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ADVERTISING SYMBOLS AND BRAND NAMES THAT BEST REPRESENT KEY PRODUCT MEANINGS

Jeffrey F. Durgee (Assistant Professor of Marketing at Rensselaer Polytechnic Institute in New York)
Robert W. Stuart (Instructor in the School of Management at Rensselaer Polytechnic Institute, and a candidate for a doctoral degree)

Journal of Consumer Marketing

ISSN: 0736-3761

Article publication date: 1 March 1987

2611

Abstract

In order to distinguish their brands from other brands in the same category, most consumer products companies attempt to establish a unique personality for each brand. Rather than emphasize that it is a soft drink, Dr. Pepper emphasizes, through its name and advertising, that it is an “oddball” soft drink. This article recommends that these companies instead develop advertising and brand names that communicate the best qualities of the relevant product category. Dr. Pepper, for example, might emphasize that it tastes good and quenches thirst. This article suggests that marketers use free association tests to select advertising symbols and names that best communicate key product category benefits; it suggests that they use product categories and candidate symbols and names as stimuli, then match the answers across stimuli. In a sample test, for example, the stimulus “iced tea” drew the responses “refreshment,” “cool,” and “summer.” In a separate test, the stimulus “plunge into swimming pool” drew identical responses. The Nestle Nestea “plunge” (into a pool) campaign, therefore, is thought to be a highly effective one.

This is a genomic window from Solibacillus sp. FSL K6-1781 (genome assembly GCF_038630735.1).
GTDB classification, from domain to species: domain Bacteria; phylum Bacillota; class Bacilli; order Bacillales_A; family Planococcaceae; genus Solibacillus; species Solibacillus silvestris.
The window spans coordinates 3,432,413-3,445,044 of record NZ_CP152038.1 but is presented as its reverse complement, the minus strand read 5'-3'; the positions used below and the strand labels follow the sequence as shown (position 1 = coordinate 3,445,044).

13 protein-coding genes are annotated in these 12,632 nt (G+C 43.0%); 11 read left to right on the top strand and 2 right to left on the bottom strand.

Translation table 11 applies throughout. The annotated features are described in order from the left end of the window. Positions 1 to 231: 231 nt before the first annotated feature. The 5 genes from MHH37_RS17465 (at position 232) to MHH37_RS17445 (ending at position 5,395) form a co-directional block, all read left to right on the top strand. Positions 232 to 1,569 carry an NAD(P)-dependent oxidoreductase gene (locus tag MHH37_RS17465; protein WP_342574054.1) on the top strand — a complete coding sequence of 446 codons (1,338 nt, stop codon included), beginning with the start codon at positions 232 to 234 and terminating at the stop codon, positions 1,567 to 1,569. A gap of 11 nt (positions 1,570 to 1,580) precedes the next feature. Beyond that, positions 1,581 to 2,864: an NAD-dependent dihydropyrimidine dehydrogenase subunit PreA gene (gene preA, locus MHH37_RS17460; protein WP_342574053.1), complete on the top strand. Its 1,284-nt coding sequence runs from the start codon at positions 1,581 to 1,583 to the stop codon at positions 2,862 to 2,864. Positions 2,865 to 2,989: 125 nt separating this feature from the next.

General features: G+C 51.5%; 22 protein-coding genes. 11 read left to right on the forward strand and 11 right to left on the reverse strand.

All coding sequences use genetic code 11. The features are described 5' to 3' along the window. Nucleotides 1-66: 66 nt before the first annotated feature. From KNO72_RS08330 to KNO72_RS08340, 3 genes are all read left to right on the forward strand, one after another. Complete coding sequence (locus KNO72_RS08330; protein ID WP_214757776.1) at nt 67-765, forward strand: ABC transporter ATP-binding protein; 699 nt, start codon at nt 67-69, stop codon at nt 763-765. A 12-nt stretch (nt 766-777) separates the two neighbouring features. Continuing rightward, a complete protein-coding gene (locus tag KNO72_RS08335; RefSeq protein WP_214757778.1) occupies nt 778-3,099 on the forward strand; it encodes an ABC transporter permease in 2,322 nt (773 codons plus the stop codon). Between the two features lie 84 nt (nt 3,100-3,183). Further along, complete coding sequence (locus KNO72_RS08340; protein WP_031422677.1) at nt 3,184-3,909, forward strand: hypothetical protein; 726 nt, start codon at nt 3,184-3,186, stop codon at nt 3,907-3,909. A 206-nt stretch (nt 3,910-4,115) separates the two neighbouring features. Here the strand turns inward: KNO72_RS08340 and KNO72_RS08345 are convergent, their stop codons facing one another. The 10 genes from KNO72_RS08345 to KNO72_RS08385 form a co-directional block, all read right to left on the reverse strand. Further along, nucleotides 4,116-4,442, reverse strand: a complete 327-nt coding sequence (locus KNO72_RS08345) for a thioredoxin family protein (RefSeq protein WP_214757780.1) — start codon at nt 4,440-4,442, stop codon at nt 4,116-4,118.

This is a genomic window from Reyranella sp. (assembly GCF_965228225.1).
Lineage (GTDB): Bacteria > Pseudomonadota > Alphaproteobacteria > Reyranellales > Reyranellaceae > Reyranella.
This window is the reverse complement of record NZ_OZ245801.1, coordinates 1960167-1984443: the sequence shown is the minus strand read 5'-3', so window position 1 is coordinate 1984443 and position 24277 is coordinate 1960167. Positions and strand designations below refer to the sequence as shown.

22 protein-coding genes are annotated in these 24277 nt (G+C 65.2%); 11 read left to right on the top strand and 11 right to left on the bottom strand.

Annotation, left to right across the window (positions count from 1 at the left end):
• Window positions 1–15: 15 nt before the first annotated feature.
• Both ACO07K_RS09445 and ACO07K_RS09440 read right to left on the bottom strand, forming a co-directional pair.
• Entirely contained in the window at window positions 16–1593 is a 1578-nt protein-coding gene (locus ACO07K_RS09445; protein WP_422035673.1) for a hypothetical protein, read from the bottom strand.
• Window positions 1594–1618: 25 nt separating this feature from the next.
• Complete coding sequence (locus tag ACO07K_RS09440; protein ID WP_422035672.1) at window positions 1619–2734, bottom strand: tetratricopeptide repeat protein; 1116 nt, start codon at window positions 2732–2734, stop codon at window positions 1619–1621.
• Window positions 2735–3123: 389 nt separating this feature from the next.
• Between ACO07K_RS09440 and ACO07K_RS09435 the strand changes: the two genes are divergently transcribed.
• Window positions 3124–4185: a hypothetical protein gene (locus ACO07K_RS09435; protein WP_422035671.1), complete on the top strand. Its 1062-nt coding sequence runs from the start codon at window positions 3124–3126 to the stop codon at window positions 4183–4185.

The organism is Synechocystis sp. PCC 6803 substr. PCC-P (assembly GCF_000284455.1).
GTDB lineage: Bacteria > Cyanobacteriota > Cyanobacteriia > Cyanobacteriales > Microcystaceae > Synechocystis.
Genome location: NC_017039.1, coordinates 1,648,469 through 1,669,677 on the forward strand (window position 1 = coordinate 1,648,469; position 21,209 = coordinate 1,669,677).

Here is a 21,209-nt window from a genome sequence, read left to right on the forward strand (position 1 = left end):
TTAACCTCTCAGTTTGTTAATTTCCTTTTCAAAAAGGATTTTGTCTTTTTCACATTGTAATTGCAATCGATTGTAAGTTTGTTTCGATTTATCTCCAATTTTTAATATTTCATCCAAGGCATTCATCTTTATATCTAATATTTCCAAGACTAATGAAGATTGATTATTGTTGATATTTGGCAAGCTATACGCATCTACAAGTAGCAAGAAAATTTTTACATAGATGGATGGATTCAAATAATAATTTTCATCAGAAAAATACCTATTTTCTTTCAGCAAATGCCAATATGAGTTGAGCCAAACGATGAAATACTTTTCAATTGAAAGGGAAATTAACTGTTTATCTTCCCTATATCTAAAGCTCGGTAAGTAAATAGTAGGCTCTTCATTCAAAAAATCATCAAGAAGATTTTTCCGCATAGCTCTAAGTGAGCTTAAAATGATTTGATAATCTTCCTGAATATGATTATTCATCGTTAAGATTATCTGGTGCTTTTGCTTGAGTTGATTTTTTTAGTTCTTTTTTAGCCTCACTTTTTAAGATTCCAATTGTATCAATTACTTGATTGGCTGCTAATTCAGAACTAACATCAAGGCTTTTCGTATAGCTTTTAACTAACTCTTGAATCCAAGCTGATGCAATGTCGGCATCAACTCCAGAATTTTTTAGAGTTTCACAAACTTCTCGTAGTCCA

Citation

Durgee, J.F. and Stuart, R.W. (1987), "ADVERTISING SYMBOLS AND BRAND NAMES THAT BEST REPRESENT KEY PRODUCT MEANINGS", Journal of Consumer Marketing, Vol. 4 No. 3, pp. 15-24. https://doi.org/10.1108/eb008200

Publisher

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MCB UP Ltd

Copyright © 1987, MCB UP Limited

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